The issue also includes the Bouncing Beatnik, another wonderful music-based hero, and has a few other guest appearances, too.

   Great art and a fun, far-fetched story make this yet another terrific addition of the pantheon.

   As I've said before: surely every comic book fan should be reading this comic.

Grade: A-



Saturday, April 22, 2017

Nick Fury #1

   There have been many attempts since the '60s to revive Nick Fury in his own comic, but they typically don't last - perhaps because they all stand in the shadow of Jim Steranko's towering, groundbreaking work on the original version of the super-spy.

   But you have to hand it to writer James Robinson and artists Act and Hugo Petrus - they're swinging for the fence here.

   And succeeding!

   They're created a breezy, fresh, op-art look for this series that is cinematic and spectacular.

   The story has Fury infiltrating a Hydra stronghold and trying to escape intact.

   It's not a deep story, but it's fast and fun and well worth the price of admission.

   It's downright... Steranko-esque!

Grade: A


Friday, April 21, 2017

Secret Empire #0

   I've been critical of the Hydra storyline that's been running through the pages of the Steve Rogers Captain America series for a year-and-a-half, but that story finally is delivering as we arrive at the Secret Empire event.

   Let's take a stab at sorting this out: the Red Skull used the Cosmic Cube to change Cap's origin, making him instead a member of Hydra since he was a child. For decades he's worked in secret, pretending to be a hero while laying plans for Hydra's ultimate takeover of the world.

   That plan includes attacks on several fronts, including a space invasion by the Chitauri, a Hydra takeover of a foreign nation, and a huge attack by an army of villains in New York City.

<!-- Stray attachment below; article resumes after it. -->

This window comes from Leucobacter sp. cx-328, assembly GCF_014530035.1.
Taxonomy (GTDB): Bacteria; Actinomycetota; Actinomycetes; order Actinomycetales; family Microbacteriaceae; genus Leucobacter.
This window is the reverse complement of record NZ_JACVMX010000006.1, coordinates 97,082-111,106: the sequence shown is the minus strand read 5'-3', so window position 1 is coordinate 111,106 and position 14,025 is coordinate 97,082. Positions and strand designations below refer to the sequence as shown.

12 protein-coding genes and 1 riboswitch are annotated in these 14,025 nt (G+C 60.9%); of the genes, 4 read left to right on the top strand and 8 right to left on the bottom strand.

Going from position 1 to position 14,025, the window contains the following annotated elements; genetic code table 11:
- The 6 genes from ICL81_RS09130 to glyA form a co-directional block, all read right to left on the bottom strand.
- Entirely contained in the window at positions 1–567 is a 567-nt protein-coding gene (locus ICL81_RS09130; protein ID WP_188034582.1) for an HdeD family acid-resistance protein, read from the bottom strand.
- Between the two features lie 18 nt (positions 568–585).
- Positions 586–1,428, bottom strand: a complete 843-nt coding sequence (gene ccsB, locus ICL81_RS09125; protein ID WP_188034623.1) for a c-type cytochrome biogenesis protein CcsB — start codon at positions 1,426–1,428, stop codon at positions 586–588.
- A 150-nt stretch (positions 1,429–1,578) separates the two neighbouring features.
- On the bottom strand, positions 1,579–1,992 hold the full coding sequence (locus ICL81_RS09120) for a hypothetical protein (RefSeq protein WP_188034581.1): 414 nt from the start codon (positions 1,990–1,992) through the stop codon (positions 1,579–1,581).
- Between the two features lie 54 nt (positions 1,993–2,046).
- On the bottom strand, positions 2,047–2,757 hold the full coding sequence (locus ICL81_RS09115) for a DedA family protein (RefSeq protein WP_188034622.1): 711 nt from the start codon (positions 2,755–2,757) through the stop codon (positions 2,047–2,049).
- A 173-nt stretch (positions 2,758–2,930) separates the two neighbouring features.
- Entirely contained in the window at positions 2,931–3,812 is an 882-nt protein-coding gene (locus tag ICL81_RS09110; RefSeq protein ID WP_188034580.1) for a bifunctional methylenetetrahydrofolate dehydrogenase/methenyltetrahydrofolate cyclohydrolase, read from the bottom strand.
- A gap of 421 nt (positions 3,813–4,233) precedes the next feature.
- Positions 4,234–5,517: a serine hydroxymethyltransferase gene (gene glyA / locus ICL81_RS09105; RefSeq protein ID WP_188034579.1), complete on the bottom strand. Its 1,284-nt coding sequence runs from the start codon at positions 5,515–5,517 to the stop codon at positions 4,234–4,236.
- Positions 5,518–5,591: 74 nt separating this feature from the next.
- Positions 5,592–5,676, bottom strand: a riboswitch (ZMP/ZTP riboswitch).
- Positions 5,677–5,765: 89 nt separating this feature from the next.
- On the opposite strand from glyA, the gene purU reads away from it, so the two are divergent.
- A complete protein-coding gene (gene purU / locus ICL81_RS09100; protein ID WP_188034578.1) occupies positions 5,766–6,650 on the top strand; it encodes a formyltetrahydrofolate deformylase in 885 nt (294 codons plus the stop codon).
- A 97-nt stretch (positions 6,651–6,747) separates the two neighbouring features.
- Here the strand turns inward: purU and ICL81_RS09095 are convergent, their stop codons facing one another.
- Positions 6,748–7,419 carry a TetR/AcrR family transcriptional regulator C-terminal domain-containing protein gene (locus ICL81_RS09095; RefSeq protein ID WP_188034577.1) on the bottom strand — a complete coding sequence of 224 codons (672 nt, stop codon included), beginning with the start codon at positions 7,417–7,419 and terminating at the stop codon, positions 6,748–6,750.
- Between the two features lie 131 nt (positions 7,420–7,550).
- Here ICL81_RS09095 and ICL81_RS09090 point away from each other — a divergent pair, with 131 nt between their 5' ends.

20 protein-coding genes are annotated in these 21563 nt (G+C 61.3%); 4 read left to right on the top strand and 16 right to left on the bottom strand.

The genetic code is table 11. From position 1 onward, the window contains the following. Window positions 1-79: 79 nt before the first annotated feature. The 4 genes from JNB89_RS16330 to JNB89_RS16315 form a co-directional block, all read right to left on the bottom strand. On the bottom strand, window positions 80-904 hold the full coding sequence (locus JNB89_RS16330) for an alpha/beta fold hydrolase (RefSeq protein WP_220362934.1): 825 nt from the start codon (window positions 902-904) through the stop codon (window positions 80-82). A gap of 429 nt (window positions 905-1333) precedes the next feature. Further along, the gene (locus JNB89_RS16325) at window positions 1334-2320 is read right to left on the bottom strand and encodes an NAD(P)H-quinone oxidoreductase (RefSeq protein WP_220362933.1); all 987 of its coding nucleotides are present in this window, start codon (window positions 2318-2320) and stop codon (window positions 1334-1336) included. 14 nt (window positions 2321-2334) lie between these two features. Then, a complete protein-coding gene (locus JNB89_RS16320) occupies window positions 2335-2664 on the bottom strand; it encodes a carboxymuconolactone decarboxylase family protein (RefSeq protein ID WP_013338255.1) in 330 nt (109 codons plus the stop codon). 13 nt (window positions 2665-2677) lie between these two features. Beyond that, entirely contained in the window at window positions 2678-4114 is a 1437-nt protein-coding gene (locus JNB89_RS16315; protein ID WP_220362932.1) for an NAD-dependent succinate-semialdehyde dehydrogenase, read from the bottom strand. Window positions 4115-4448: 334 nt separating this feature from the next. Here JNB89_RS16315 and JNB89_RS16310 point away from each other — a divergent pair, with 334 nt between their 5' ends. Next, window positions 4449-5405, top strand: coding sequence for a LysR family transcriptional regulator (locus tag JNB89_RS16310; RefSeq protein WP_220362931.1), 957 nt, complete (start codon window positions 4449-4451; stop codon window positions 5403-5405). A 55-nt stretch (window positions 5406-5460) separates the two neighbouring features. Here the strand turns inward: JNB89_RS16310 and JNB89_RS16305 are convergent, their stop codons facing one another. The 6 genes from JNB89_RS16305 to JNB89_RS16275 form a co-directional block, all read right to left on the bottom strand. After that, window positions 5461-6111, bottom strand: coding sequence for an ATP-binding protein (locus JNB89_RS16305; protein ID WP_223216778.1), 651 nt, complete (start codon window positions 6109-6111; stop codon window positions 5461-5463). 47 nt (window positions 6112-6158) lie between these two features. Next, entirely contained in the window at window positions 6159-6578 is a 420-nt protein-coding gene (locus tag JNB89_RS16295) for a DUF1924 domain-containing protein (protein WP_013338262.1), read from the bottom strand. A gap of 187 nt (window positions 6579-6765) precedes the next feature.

It's good to see that Nick Spencer's story is a big one - it's certainly had a long enough (and often agonizing) buildup - and the art Daniel Acuna (with a prologue by Rod Reis) is excellent.

   But it's hard to see how this is all going to pay off. The only options seem to be redemption for Cap (which would still leave his origin and history changed and stained) or a miracle reboot ("Thanks, Cosmic Cube!").

   Hopefully there's a better choice that I haven't spotted.

   Whatever happens, this is a powerful story with shocks and surprises aplenty. So far, I'm sticking around.

   (So there are three "secret science organizations" in the Marvel Universe - Hydra, AIM and the Secret Empire - so why is this mini-series about Hydra named after... oh, never mind.)

Grade: A-


Thursday, April 20, 2017

Batman #21

   When my comics shop owner handed me this issue of Batman, I knew it was going to be something special - it has a lenticular cover!

   (I'll pause while you go "Whoa!")

   I know!

   Thankfully, the interior lives up to the promise, as we (finally!) see the beginning of the investigation into Rebirth and the mysterious blood-splashed Smiley Face button.

   Batman teams up (sorta kinda) with the only other hero aware of the button - the Flash (he's the other image on the cover).

   It's a fast-paced, action-packed story by Tom King, as Batman must fight for his life against a powerful, surprising opponent.

   It's a story loaded with some genuine shocks and surprises (which we won't give away here, natch) - but it does tie into certain other event books.

   The artwork by Jason Fabok is very good, with great character designs, strong layouts and powerful action sequences.

   It's great to see them finally getting around to taking the next step in the Rebirth story - it's been simmering far too long, but it seems to be coming to a boil at last!

Grade: A-